Please use this identifier to cite or link to this item: https://hdl.handle.net/20.500.12202/9280
Title: Review of the book ‘Must a Jew Believe Anything?’ by Menachem Kellner
Authors: Berger, David
Keywords: Jewish belief
Maimonides, Moses, 1135-1204. 13 ʻiḳre ha-emunah.
Judaism --Doctrines.
Orthodox Judaism.
Ani maʼamin (Jewish creed)
Issue Date: 1999
Publisher: (RCA) Rabbinical Council of America
Citation: Berger, D. (1999, Summer). [Review of the book ‘Must a Jew Believe Anything?’ by Menachem Kellner]. Tradition: A Journal of Orthodox Jewish Thought, 33(4), 81-89
Series/Report no.: Tradition: A Journal of Orthodox Jewish Thought;33(4)
Abstract: As the Introduction to this stimulating book draws to a close, Kellner reiterates its provocative title and encapsulates the thesis in three sentences: Must a Jew believe anything? If belief is a matter of trust in God expressed in obedience to the Torah, my answer to the question is that a Jew must believe everything. If "belief' is the intellectual acquiescence in carefully defined statements of dogma, the answer is that there is nothing that a Jew must believe (p. 9). The alert reader will immediately notice that the key final sentence contains a qualifying expression with an ironic effect. The term "care fully defined" blurs careful definition, so that we do not know if the author means to deny that a Jew need assent to any dogmatic proposition at all. If he does not mean to deny this, the word "anything" is, to put it mildly, rather misleading. (from Conclusion).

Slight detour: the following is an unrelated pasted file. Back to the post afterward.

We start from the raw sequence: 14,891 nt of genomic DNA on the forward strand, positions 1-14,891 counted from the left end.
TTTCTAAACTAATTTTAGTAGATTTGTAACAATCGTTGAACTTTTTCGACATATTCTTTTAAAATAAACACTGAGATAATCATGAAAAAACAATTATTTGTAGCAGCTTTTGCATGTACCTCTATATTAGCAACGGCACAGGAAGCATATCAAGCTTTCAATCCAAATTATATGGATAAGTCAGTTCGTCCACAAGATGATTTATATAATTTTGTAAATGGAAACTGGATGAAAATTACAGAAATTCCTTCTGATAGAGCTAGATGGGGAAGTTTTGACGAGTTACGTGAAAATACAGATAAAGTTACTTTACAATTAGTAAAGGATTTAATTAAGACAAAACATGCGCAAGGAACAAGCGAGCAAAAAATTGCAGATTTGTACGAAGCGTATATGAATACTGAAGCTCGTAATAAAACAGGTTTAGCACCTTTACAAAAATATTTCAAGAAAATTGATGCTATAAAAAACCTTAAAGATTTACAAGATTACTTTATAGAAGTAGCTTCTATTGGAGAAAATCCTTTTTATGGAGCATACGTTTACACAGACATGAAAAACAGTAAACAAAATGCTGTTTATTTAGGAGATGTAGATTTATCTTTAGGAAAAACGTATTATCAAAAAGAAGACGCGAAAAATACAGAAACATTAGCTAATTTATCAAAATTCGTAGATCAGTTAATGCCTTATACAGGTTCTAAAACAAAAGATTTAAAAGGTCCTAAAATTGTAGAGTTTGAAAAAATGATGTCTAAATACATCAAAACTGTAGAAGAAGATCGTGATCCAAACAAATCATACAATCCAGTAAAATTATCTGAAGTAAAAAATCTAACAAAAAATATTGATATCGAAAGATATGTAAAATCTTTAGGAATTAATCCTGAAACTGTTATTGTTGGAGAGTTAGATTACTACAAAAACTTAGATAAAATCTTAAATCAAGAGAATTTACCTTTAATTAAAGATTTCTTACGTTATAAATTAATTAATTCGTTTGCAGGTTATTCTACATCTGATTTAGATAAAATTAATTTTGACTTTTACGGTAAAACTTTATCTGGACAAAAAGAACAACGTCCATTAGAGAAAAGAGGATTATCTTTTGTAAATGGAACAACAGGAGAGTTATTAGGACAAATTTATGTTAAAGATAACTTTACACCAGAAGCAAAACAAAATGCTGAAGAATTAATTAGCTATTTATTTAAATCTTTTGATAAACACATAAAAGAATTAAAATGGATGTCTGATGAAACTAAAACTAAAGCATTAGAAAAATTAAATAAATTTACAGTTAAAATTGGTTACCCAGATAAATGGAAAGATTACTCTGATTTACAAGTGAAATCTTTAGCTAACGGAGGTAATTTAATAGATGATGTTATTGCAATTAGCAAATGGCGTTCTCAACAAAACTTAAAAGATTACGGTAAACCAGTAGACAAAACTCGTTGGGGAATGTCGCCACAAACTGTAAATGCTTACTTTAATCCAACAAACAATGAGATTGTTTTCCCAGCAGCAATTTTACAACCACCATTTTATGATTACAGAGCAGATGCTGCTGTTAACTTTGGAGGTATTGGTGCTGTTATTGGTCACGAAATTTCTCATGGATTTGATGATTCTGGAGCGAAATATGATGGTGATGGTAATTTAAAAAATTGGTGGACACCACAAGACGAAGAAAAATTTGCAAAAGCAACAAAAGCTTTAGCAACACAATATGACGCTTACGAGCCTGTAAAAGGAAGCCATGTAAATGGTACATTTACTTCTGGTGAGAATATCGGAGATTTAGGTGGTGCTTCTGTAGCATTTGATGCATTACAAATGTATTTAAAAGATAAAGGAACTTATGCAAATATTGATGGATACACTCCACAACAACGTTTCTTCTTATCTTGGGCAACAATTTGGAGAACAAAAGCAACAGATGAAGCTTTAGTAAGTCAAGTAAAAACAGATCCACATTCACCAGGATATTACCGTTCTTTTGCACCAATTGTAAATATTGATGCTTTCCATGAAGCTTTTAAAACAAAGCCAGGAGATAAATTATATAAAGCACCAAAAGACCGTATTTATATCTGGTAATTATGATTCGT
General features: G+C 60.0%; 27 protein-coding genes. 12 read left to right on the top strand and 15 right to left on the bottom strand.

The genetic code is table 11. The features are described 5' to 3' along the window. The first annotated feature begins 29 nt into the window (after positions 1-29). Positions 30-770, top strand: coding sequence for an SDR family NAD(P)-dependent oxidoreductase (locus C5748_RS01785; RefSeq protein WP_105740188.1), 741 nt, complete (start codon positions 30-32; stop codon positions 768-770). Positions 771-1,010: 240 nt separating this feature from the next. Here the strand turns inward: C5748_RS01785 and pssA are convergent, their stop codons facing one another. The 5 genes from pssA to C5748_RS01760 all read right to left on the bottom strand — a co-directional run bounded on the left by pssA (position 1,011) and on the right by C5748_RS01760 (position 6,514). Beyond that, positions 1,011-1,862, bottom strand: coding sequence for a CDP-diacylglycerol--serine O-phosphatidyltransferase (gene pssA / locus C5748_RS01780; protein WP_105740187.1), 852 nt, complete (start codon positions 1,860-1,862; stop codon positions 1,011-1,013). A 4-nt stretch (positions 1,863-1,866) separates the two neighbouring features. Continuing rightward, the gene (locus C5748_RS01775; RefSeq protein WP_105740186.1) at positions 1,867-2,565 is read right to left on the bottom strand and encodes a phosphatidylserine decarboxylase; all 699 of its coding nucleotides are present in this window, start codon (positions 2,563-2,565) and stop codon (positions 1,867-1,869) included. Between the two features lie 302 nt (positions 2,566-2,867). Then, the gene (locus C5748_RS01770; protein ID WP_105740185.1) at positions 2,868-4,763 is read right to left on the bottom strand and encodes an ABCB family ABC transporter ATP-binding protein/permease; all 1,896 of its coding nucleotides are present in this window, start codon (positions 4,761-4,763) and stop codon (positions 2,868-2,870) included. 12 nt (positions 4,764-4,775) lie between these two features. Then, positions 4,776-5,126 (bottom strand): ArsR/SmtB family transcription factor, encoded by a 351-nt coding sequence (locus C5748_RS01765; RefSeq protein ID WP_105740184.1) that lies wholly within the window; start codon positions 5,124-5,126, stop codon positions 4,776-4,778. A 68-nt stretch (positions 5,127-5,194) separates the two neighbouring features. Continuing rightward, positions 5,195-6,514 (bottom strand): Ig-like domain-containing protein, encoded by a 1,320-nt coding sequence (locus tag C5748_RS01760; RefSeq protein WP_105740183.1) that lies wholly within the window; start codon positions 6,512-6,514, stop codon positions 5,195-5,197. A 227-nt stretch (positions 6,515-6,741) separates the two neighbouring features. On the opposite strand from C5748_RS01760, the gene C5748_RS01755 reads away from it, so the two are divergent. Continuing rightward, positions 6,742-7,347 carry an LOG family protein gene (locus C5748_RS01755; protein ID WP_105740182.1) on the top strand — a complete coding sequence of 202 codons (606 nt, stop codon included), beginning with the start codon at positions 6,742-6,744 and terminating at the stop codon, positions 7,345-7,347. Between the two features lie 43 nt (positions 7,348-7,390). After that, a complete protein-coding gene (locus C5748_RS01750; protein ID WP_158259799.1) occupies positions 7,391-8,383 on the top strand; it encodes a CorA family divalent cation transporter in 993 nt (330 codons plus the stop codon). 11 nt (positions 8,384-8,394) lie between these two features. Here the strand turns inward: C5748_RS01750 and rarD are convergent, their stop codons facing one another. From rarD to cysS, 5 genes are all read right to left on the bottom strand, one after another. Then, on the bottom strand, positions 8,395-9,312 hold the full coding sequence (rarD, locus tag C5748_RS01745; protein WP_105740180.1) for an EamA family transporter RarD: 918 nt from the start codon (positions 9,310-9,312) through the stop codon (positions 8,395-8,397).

Description: Book review
URI: https://hdl.handle.net/20.500.12202/9280
ISSN: ISSN: 0041-0608, 2768-0231.
Appears in Collections:Bernard Revel Graduate School of Jewish Studies (BRGS): Faculty Publications

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